HCC Trustee races never get the attention they deserve. That’s on me too, as I could spend more time with them, but it’s a systemic problem as much as anything. What I can do about it right now is bring you this interview with Trustee Carolyn Evans-Shabazz, running for a full term in District 4 after being appointed to fill the vacancy left by the resignation of Carroll Robinson. Evans-Shabazz has been a teacher and Lead Evaluation Specialist with HISD, an educational diagnostician with both Aldine and Fort Bend ISDs, and an adjunct professor at Texas Southern University. She is a member of the Executive Committee of the NAACP-Houston branch where she serves as Chair of the Education Committee. Here’s what we talked about:

You can see all the interviews I’ve done as well as information about candidates and races at my Election 2017 page.

Posted in: Election 2017.

Amazon and Houston

Does our city have a shot at landing Amazon’s HQ2? Eh, maybe.

Bringing Amazon to Houston almost certainly will be a heavy lift. The pursuit of the company that revolutionized the retail industry has highlighted both the potential and shortcomings of the local technology sector, made up of scattered groups of engineers in the energy, medical and space industries, which account for many of the city’s major innovations, but have yet to break out of their silos to create the kind of culture and buzz that animate tech centers such as Silicon Valley, Austin or Amazon’s hometown of Seattle.

But economic development officials say that regardless of outcome, the bid may well become the catalyst for the kind of innovation ecosystem that pushes the region and its economy into new directions to underpin its long-term prosperity.

“Amazon is a foil for thinking about where you’re trying to take a city,” said Bob Harvey, president and CEO of the Greater Houston Partnership, which is leading a team of developers, academics, Texas Medical Center executives and real estate brokers juggling a high-stakes bidding war and Hurricane Harvey recovery efforts.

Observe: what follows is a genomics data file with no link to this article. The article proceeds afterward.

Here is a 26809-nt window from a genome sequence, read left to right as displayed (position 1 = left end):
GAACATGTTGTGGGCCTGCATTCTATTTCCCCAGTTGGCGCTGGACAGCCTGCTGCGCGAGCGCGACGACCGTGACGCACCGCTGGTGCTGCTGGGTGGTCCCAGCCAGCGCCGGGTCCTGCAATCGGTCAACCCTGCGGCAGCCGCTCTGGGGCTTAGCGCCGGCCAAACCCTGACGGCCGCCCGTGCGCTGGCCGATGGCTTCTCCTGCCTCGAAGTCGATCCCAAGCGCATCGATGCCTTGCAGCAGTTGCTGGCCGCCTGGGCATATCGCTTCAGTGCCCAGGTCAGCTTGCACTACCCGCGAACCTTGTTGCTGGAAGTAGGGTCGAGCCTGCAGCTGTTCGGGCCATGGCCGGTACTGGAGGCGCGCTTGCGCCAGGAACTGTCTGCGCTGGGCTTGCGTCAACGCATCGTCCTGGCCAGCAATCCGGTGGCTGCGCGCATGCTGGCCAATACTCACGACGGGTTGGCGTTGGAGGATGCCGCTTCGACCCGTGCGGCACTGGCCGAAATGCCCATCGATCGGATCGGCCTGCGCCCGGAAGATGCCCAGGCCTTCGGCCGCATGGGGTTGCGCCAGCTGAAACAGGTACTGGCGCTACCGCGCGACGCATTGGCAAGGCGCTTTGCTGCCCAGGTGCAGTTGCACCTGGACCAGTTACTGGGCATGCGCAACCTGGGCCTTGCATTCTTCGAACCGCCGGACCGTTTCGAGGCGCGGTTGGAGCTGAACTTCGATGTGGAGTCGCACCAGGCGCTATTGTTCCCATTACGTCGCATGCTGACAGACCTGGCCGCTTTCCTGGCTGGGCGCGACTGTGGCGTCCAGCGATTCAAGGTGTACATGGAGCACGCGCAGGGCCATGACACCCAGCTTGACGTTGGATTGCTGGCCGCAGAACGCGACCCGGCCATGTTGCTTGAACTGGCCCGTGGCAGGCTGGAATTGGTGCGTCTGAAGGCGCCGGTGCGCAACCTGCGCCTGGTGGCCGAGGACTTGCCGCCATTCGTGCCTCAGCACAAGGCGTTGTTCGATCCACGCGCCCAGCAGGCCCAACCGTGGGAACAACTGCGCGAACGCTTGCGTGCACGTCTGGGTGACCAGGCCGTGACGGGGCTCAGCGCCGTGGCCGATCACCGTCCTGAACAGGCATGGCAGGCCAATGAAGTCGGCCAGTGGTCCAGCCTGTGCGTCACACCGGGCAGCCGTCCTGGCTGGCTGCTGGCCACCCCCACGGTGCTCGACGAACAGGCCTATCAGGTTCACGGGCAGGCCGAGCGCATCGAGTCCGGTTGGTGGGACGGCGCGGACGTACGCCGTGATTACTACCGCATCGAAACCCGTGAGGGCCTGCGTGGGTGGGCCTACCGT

[…]

Houston likely has a tough sell ahead of it. The local startup scene has grown in recent years, but has so far failed to attract the sort of venture capital activity concentrated in Austin and other tech-focused cities. Skeptics point to the city’s consistent failure to develop projects that would substantially expand its technological base and attract major firms such as Microsoft, Google or Dell, all of which have operations in Austin.

Most recently, the University of Texas system’s ambitious plan to transform roughly 300 acres of land near the Medical Center into a cutting-edge data science center failed in the face of intense opposition from University of Houston leaders and state lawmakers. Proponents of the deal blamed political sparring for scuttling a deal that could elevated the city’s chance of developing a more robust technology sector.

“That type of nonsense has to stop,” said Houston developer David Wolff, chairman and president of Wolff Companies. “You have to have the institutions working together.”

But local leaders argue that the city’s growing number of software engineers and computer programmers could complement Amazon’s ambitions as it expands its data science capabilities outside of retail and entertainment. In addition, city officials in recent years have made a push to elevate local startups and draw venture capital investors. Station Houston, a downtown startup incubator and co-working space, has attracted more than 260 member companies since it opened this spring.

The city’s most prominent universities have bolstered their technology programs in recent years to include data science and analytics. The University of Houston-Downtown offers a master’s degree in data analytics, and Rice University has partnered with IBM to develop robotics.

“We are still evolving, and we can grow and design a city with the help of an Amazon to help customize our city to their particular needs, which many other cities cannot do,” Mayor Sylvester Turner said in an interview. “We are just now beginning to focus on startups, technology, innovation in a very integrated sense.”

Just between you and me, I don’t think Houston’s odds are very good here, and I won’t be terribly grieved if we are not the chosen city. I think we’d have to give them a pretty substantive bribe incentive package to come here, and I have a hard time with that. (Turns out I’m not the only one who isn’t bullish on our fair city’s chances.) If we’re going to have a broader discussion about making the city more amenable to startups, or to address the infrastructure and transit demands Amazon is making, I’m all in. But let’s leave it at that. Swamplot has more.

Posted in: Bidness.

Congressional candidates everywhere

Texas Democrats are as optimistic as they’ve ever been about candidate recruitment.

Rep. Roger Williams